Having said that, the stopgap of 300,000 pointless jobs where robots could be replacing at least some of that immediately is not a better option than having those robots do the replacing where possible right now.

  • Reply 17 of 39
    I disagree. Any job that doesn’t require creative, sapient thought to perform should be done by robots. Can we move to such a society overnight? No. Even if we magically received all the infrastructure and pre-built robots needed to do so, such that in the morning we could literally just turn on the factory and have the robots replace all human jobs? Still no. Because there’s more at work here than just physical possibility. We as a society aren’t ready for such a transition. There are too many people, forgive me, that are too stupid to live in that world. Too many jobs rely on people to do menial, mindless tasks. You can’t just have someone doing that move to something that requires creativity without getting them acclimated first.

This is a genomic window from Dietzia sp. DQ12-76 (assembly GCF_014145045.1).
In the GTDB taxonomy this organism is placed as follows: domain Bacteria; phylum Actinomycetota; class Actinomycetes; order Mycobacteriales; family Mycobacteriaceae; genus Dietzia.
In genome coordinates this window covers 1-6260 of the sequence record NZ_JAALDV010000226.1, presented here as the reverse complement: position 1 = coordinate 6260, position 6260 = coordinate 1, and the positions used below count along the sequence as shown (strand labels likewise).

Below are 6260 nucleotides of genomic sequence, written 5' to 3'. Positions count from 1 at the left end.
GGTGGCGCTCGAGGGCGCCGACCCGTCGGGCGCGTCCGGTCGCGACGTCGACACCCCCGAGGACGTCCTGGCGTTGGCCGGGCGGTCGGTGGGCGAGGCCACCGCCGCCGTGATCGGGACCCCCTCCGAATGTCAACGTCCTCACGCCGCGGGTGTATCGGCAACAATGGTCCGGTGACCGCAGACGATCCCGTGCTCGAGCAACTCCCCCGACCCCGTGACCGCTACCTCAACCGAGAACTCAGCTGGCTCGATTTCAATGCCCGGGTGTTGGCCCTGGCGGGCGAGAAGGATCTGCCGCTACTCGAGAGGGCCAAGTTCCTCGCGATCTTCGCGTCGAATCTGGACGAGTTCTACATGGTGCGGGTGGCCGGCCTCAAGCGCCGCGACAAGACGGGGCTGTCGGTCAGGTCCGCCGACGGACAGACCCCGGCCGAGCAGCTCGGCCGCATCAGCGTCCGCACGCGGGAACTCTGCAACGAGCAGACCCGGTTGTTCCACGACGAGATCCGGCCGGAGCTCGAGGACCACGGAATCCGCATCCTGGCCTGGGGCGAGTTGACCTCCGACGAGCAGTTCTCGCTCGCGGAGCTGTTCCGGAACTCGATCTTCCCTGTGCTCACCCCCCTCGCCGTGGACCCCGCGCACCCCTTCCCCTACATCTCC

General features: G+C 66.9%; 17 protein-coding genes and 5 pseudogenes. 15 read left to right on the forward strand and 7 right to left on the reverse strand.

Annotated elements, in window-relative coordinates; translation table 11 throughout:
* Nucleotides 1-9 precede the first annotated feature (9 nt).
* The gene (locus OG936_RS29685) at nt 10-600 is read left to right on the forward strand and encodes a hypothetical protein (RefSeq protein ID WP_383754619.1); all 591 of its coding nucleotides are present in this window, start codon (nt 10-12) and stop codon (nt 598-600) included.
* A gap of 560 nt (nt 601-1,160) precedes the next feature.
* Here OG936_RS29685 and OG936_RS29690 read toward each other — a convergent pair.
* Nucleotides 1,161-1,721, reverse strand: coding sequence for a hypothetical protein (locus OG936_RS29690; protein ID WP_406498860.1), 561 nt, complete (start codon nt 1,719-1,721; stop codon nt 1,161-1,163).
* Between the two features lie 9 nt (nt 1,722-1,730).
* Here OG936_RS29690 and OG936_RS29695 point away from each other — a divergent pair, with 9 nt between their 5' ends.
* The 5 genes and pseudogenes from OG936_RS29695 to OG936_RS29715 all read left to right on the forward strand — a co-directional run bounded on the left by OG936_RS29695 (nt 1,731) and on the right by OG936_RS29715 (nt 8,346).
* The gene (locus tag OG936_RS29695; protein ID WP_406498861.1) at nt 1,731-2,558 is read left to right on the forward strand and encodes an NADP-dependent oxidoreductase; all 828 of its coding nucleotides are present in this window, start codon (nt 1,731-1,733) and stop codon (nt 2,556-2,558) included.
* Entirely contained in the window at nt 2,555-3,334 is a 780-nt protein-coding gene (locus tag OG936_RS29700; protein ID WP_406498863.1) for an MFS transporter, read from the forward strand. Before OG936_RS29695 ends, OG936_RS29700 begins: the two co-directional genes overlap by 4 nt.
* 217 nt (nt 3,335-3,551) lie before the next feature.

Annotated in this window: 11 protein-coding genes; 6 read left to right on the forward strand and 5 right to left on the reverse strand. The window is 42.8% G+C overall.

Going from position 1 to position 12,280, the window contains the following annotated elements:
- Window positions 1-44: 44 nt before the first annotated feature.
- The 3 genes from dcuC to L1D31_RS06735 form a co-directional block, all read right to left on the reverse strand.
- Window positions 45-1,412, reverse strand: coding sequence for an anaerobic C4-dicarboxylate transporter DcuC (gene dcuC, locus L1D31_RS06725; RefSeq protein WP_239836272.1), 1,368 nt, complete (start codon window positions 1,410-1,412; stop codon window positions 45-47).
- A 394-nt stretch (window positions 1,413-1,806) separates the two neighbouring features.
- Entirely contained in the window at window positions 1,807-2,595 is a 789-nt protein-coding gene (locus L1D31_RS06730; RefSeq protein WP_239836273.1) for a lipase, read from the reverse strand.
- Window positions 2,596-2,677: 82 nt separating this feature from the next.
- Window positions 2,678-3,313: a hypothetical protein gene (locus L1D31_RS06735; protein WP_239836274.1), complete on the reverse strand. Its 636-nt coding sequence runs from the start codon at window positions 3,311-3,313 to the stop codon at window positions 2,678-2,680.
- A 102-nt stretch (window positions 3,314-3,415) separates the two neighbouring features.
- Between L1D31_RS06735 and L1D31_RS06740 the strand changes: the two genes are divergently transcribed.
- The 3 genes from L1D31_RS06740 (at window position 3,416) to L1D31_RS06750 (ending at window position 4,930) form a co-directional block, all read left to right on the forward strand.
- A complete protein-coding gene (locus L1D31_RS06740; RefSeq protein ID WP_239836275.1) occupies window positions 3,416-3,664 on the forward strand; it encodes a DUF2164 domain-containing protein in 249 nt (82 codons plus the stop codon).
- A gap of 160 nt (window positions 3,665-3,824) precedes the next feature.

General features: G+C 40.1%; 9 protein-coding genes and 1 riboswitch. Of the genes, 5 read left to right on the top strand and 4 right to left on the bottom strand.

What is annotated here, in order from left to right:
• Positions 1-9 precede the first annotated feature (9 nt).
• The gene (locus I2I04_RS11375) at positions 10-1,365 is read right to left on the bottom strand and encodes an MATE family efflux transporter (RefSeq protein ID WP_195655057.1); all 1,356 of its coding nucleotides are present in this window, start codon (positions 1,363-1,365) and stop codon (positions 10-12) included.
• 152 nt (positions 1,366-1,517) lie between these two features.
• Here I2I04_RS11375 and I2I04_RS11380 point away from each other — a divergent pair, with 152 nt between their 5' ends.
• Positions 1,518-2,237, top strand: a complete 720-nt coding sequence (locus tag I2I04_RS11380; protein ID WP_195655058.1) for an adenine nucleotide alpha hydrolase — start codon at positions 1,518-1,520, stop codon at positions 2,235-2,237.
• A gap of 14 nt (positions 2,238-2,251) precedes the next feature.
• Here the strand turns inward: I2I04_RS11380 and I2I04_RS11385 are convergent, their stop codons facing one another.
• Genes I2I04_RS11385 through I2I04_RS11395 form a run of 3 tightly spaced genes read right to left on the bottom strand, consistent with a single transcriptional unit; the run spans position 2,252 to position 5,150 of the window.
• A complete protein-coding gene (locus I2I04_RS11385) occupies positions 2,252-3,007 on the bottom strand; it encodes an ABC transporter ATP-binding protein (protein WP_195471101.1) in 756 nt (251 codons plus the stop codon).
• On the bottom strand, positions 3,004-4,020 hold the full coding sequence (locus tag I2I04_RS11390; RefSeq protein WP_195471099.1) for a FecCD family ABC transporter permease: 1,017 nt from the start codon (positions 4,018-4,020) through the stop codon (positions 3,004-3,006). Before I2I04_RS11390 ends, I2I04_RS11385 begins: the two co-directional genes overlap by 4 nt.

Having said that, the stopgap of 300,000 pointless jobs where robots could be replacing at least some of that immediately is not a better option than having those robots do the replacing where possible right now.

    Correct. And something people do not yet appreciate...the age of general purpose robots and "strong AI" will soon be here. Ray Kurzweil posits that from 2019 and going forward artificial intelligence will match, then exceed the processing power of a human brain. This will mark a transition to a world that will take millions, if not billions of people by surprise. The initial uses will be rather benign, but eventually extremely high levels of expertise will be available for little to no cost through IBM, Apple and Google services (for example).